Student Health & Well-Being

Because MIT cares deeply about student well-being, Chancellor Barnhart wants you to know about the resources that can help when you’re struggling, as well as the new, innovative approaches to mental health and well-being happening across campus.


  • A comprhensive list of graduate and undergraduate student support resources can be found at
  • MIT’s Student Support Services (S3) provides support and advice for undergraduates dealing with academic and personal concerns. S3 assists more than 5,500 students annually, and sees more than 60 percent of each undergraduate class before they graduate. They can also consult with faculty, administration, housing, financial services, and various Institute offices on your behalf.
  • Graduate Personal Support (GPS) provides advice and counsel to graduate students on faculty/student relationships, conflict negotiation, funding, academic progress, interpersonal concerns, student rights and responsibilities, and excused absences.
  • MIT Medical’s Mental Health and Counseling Service has over 20 full-time service providers, including psychiatrists, psychologists, nurse practitioners, social workers, interns, and residents. Each year, these professionals help 20 percent of the student body with a variety of issues, including stress, isolation, academic pressure, insomnia, fatigue, alcohol and substance abuse, and the general problems of daily living.
  • Resources are available in your residence halls. Peer Ears and MedLinks are two examples of student-run programs in dormitories that can help you navigate life at MIT, connect you to mental health resources, and prescribe single doses of common over-the-counter medications or first aid supplies.
  • No matter what your graduate department, Resources for Easing Friction and Stress (REFS) can help. Both institute-wide (iREFS) and departmental (dREFS) programs for peer support provide accessible, confidential services in the form of support, coaching, listening, de-escalation, and informal mentoring and mediation.
  • MITGradLink, run by the Office of the Dean for Graduate Education (ODGE) on Twitter, Facebook, and Google Plus, connects grad students with wellness resources and events.

One Community

  • Students, faculty, and others take part in the work of MIT’s chapter of Active Minds to eliminate any stigma tied to talking about and getting help for mental health issues.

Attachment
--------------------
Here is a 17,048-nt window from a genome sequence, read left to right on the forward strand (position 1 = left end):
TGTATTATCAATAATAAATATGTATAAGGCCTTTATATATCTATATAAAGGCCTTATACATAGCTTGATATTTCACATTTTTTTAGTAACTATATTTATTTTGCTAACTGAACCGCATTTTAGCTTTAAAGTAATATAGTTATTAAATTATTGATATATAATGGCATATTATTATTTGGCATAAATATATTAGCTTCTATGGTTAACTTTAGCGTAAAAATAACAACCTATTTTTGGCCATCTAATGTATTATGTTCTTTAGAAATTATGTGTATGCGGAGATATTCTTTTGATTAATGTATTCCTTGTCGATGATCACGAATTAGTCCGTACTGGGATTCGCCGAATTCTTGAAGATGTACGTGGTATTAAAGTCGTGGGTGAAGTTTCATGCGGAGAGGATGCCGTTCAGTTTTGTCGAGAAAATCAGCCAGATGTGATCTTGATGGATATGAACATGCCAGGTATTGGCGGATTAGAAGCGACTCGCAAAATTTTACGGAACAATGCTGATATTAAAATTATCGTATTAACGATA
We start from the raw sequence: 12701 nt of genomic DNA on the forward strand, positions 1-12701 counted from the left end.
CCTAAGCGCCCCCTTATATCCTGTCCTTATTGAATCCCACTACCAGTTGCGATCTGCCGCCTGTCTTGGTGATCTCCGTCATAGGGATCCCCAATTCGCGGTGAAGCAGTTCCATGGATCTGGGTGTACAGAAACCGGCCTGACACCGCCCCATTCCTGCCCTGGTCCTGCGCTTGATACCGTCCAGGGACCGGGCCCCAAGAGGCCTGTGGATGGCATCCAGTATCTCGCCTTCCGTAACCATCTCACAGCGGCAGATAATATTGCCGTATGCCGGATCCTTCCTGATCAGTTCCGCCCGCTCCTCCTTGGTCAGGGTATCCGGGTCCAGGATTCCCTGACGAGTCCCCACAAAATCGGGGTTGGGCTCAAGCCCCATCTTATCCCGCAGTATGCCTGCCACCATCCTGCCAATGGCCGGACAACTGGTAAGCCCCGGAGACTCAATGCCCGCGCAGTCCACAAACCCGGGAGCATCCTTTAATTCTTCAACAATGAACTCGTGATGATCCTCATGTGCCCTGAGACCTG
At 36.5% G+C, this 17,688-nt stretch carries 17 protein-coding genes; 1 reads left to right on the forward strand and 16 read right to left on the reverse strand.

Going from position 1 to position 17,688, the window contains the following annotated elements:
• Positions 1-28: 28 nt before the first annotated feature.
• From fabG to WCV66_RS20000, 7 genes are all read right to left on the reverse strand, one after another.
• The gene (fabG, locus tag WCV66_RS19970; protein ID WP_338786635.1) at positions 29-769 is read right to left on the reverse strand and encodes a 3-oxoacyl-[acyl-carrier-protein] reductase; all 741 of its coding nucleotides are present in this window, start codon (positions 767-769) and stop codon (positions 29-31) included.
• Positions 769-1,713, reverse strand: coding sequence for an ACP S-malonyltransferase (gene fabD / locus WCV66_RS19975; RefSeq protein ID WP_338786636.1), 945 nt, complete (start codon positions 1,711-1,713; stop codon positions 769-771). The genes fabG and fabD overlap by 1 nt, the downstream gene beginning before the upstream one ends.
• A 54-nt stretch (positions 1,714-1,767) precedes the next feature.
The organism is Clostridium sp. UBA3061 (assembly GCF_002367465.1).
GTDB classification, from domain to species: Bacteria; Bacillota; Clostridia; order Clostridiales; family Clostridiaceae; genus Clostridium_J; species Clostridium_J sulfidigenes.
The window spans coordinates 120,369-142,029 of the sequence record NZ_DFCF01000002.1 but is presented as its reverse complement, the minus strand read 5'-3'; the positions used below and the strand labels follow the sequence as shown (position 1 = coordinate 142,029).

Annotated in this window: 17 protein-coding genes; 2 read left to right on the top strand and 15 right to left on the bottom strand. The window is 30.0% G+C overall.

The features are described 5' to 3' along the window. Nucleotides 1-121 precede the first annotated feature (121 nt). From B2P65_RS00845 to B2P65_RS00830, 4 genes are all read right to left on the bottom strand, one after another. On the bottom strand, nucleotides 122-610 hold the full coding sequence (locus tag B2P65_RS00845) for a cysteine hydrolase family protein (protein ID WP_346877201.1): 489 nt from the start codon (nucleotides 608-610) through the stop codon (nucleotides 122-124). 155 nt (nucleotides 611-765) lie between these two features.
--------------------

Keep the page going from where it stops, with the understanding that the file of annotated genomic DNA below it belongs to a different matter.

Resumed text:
• The “Tell Me About Your Day” campaign (TMAYD), launched by undergraduate student Izzy Lloyd in response to painful student losses, underscores that we care about one another.
  • The Office of Admissions student bloggers talk openly about how they deal with academic and personal pressures and let other students know they’re not alone.
  • Together with the presidents of the UA and GSC, Chancellor Barnhart has encouraged students to get involved in promoting mental health and healthy behaviors. A complete list of student health organizations and specific projects was made available so that members of our community who need help or want to help know where to go.

What’s Next

  • The MindHandHeart Initiative Chancellor Barnhart and MIT Medical announced on September 2, 2015 is in its second year. MindHandHeart's goal is clear: over time, we want members of our community to feel more comfortable asking for help when they need it, and we want to build a healthier, stronger community. The main components of the initiative are:
    • Expanded access to mental health counseling and student support services through new staff at Mental Health and Counseling and S3 and lower barrier services such as "Let's Chat" drop-in consultations.
    • The MindHandHeart Innovation Fund to invest in innovative ideas and solutions developed on campus by MIT faculty and students.
    • The mental health awareness campaign, “Don’t Struggle Alone—It’s OK to Ask for Help”, also launched as part of MindHandHeart. Put up the postcard and posters, read about available resources, and watch videos of faculty and students talking about their personal experiences in asking for help.
  • To strengthen the student support network, Chancellor Barnhart and Vice President and Dean for Student Life Suzy Nelson combined Student Support Services (S3), Violence Prevention and Response (VPR), Student Disabilities Services (SDS), and Community Development and Substance Abuse (CDSA) into a new department serving students under the direction of David Randall.
  • The new Good Samaritan Amnesty Policy now offers protection from disciplinary action for students and student organizations that seek help during medical emergencies involving prohibited substances. This change is an expansion that responds to students concerns and is designed to increase help-seeking.
  • Responding to one of the key recommendations from last spring’s Committee on Academic Performance’s (CAP) report on undergraduate withdrawal and readmissions practices, Chancellor Barnhart and Medical Director Cecilia Stuopis have established a committee to review MIT’s medical leave and hospitalization practices and policies for undergraduate and graduate students.

Get Involved

To get involved in the Chancellor’s student health and well-being work, email